Defendant argues that as he was driving away from the original altercation at Smith's, he was pursued and threatened by Melvin and Douglas. After Defendant met Douglas and Melvin at the intersection, he claims that he attempted to avoid their assault by merely striking one of them before he discharged his handgun. Defendant alleges that the circumstances justified the use of deadly force in self-defense, and that the State failed to present sufficient evidence to refute this claim of self-defense.

The rule in Indiana which permits the employment of deadly force in self-defense, requires that one must (1) act without fault, (2) be in a place where he has a right to be, and (3) act in reasonable fear or apprehension of death or great bodily harm, Banks v. State, (1971) 257 Ind. 530, 276 N.E.2d 155; King v. State, (1968) 249 Ind. 699, 234 N.E.2d 465. A defendant claiming the justification of self-defense need only raise the issue so that a reasonable doubt exists, Clark v. State, (1902) 159 Ind. 60, 64 N.E. 589. It is then incumbent upon the State to negate, beyond a reasonable doubt, the presence of one or more of the necessary elements of self-defense, Johnson v. State, (1971) 256 Ind. 579, 271 N.E.2d 123.

[272 Ind. 407] Upon a review for sufficient evidence, this Court will look only to the evidence most favorable to the State and all reasonable inferences to be drawn therefrom. If the existence of each element of the crime charged may be found therefrom, beyond a reasonable doubt, the verdict will not be disturbed, Baum v. State, (1976) 264 Ind. 421, 345 N.E.2d 831. In such a review, we will not weigh conflicting evidence nor will we judge the credibility of the witnesses, Rosell v. State, (1976) 265 Ind. 173, 352 N.E.2d 750.

Here, there was sufficient evidence of probative value from which the jury could find all necessary elements of first degree murder; that defendant purposely and with premeditated malice killed Melvin and Douglas. Furthermore, there was sufficient evidence from which the jury could find, beyond a reasonable doubt, that the defendant did not act in reasonable fear or apprehension of death or great bodily harm.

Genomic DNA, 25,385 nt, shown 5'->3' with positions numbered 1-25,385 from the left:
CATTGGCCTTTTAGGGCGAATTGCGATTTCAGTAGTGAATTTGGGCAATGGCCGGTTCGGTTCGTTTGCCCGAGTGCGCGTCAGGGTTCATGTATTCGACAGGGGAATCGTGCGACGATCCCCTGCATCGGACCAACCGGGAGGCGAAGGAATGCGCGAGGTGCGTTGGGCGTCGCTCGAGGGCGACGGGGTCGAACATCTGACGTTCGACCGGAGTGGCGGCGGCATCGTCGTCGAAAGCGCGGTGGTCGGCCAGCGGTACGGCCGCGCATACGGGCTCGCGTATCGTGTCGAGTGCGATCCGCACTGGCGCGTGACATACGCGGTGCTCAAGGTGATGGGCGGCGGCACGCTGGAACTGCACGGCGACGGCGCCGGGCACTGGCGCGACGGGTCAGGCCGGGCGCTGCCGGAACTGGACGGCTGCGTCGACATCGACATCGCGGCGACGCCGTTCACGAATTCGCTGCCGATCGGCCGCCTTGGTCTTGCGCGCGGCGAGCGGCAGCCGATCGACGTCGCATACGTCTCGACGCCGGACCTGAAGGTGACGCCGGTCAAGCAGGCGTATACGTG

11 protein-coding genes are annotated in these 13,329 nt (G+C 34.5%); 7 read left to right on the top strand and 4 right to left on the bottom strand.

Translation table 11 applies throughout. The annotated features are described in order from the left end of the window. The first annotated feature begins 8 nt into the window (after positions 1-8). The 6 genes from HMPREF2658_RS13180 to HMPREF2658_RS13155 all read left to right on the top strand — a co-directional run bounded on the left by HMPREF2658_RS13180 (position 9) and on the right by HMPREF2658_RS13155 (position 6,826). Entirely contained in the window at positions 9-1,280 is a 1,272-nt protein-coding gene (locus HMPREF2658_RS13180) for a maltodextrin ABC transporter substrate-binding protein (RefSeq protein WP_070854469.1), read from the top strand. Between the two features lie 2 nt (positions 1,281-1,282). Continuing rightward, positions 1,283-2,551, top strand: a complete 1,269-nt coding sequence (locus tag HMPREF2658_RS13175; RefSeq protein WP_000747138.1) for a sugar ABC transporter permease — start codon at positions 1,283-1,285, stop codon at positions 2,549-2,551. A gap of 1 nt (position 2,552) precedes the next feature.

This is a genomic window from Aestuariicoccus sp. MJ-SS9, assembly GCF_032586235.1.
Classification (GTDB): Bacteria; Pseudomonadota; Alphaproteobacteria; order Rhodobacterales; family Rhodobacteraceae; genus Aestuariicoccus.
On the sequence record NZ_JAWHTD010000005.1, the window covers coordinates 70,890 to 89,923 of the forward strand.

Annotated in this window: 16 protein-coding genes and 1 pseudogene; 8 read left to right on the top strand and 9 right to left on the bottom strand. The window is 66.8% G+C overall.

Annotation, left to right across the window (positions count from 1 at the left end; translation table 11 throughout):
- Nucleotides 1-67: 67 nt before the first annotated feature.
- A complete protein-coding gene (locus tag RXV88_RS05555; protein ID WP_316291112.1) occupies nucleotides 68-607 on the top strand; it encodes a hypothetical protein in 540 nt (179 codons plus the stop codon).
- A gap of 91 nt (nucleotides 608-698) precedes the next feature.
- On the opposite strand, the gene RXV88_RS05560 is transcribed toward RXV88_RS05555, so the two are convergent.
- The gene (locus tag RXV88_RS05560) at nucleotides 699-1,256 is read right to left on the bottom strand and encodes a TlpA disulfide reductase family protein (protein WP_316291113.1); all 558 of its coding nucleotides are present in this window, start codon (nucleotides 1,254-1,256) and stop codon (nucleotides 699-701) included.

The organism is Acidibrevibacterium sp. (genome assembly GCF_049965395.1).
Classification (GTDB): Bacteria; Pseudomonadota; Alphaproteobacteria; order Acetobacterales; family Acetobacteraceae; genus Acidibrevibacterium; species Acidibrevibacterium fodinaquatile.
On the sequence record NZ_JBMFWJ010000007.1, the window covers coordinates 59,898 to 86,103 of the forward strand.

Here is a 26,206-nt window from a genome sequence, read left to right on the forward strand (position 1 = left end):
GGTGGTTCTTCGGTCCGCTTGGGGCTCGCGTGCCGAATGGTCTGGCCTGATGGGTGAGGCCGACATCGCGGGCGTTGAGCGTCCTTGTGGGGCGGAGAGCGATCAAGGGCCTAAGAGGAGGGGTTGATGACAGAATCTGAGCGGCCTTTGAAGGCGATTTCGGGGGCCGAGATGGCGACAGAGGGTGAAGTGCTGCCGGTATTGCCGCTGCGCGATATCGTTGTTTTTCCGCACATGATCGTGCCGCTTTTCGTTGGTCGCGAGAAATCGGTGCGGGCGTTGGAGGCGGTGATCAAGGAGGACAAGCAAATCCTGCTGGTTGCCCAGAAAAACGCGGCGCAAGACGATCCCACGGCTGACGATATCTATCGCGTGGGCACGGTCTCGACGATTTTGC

Malice and purpose may be inferred from the deliberate use of a deadly weapon in a manner likely to cause death or great bodily harm, Horton v. State, (1976) 265 Ind. 393, 354 N.E.2d 242; White v. State, (1976) 265 Ind. 32, 349 N.E.2d 156. Although this inference may be rebutted by uncontroverted evidence to the contrary, Shutt v. State, (1977) Ind., 367 N.E.2d 1376, here there was evidence that the defendant, immediately prior to the shooting, threatened to kill the decedents and had assaulted Douglas a short time earlier. Prior threats and assaults are evidence of malice and purpose, Taylor v. State, (1973) 260 Ind. 264, 295 N.E.2d 600. Such evidence may also establish premeditation. Dinning v. State, (1971) 256 Ind. 399, 269 N.E.2d 371.

"(O)ne of the factors necessary to justify killing in self defense is the bona fide fear of death or great bodily harm. Banks v. State (1971), 257 Ind. 530, 276 N.E.2d 155. But, whether or not there was such a state of mind must be found objectively in the light of the surrounding circumstances, and the standard for determining that issue is the reasonableness of such belief under the circumstances. Although the burden is upon the State to prove the absence of such belief, since that requires the proof of a negative proposition, the evidence is sufficient, on appeal, if it could be found, beyond a reasonable doubt, that a reasonable man would not have had such fear." Shutt v. State, 367 N.E.2d at 1385.